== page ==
the jurisdiction.
  And might I just add, I thank Mr. Frank for including my eminent 
domain amendment in previous legislation on this issue dealing with 
Katrina, but the overall question of flooding. This bill develops an 
appropriate reform on the demands on flood insurance in times of 
natural disaster, such as what we saw with Hurricanes Katrina and Rita.
  The Government can serve a crucial role in the ability of our Nation 
to be resilient to natural disaster. This program, for instance, 
provides for properties located in low to moderate risk areas to be 
eligible to purchase flood insurance policies for premiums as low as 
$112.
  With FEMA being led by a new director, and knowing that under 
Homeland Security, a committee that I sit on, that we want to reform, 
we want to make this system work for those who have experienced a 
disaster, then this legislation is a step toward making it work.
  In 1968, Congress created the National Flood Insurance Program in 
response to the rising costs of taxpayer-funded disaster relief for 
flood victims and the increasing amount of damage caused by floods. The 
NFIP makes federally backed flood insurance available in communities 
that agree to adopt and enforce the floodplain's management ordnances 
to reduce future flood damage.

                              {time}  1515

  The NFIP is self-supporting for the average historical loss year.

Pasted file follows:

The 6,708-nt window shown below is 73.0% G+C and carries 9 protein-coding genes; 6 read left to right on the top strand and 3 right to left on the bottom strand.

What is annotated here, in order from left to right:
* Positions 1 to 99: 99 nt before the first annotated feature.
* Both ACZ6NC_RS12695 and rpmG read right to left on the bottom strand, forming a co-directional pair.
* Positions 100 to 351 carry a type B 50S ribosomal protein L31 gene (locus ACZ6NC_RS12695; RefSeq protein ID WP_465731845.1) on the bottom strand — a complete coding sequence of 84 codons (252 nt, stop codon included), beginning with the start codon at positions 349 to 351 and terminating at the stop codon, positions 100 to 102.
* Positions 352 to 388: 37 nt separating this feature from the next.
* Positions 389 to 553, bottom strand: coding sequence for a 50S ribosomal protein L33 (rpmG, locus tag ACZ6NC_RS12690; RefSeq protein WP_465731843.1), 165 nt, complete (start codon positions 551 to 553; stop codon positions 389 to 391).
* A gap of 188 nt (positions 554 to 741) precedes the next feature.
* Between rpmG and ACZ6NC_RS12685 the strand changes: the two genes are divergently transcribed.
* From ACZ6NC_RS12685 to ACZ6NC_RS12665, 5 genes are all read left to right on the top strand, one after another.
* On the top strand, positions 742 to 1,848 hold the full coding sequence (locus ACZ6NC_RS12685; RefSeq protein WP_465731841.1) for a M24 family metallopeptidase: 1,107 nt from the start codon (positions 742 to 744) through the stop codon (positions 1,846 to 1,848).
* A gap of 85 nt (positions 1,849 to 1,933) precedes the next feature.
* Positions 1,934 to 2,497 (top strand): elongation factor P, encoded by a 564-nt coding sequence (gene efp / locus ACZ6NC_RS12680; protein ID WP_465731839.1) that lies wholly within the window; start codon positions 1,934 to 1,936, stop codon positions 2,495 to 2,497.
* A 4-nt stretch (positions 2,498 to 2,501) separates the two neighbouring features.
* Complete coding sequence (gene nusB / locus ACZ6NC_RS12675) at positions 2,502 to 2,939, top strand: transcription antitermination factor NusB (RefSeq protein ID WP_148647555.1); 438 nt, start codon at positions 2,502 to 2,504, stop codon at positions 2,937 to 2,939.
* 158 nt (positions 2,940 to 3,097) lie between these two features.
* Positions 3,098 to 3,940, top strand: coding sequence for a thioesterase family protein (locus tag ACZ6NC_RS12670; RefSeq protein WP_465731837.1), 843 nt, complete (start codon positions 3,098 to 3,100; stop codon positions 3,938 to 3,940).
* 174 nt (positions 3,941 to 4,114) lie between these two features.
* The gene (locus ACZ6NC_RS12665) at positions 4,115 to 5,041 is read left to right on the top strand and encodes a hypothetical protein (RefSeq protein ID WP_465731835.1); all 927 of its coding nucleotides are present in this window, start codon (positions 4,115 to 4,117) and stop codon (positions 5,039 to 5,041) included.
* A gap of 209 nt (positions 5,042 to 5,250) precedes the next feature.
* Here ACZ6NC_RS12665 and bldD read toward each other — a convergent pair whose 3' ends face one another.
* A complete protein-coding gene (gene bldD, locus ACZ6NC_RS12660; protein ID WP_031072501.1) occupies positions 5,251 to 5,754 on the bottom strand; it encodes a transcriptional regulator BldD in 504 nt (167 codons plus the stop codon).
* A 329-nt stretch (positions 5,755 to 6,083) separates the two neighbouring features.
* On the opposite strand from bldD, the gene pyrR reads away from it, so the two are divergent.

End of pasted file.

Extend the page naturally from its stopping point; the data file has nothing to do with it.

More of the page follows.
This means that, unless there is a widespread disaster, operating 
expenses and flood insurance claims are financed through premiums 
collected.
  According to a RAND Corporation study conducted for the Federal 
Emergency Management Agency, nationwide about 49 percent of single 
family homes in special flood hazard areas are covered by flood 
insurance from the National Flood Insurance Program. In the South and 
West, the percentage is higher, about 60 percent. However, outside of 
the high-risk areas there is a steep drop-off in coverage. Only about 1 
percent of homeowners purchase flood insurance in these low-risk areas.
  We can see by what is happening in this region, in the Maryland, 
Washington, Virginia region, that we need to have a sensitivity to the 
need for flood insurance because we cannot predict the weather. My 
district in Harris County had only a 25 percent market penetration 
rate, which means that only one in four households was covered with a 
flood insurance plan. Given the extent of damage and flooding from 
circumstances as extreme as Hurricanes Katrina and Rita and as common 
as our recent storms last week, this rate is unsustainable for my 
constituents and others around the Nation.
  As we all know, many Members of Congress have been fighting to make 
their constituents whole, and so we know that it has been important to 
understand what happened.
  It is important to remember that often residents will not receive 
Federal aid for flooding in the disaster area, but, on average, 
households can receive $700 from organizations such as the Red Cross, 
but this amount is clearly not enough.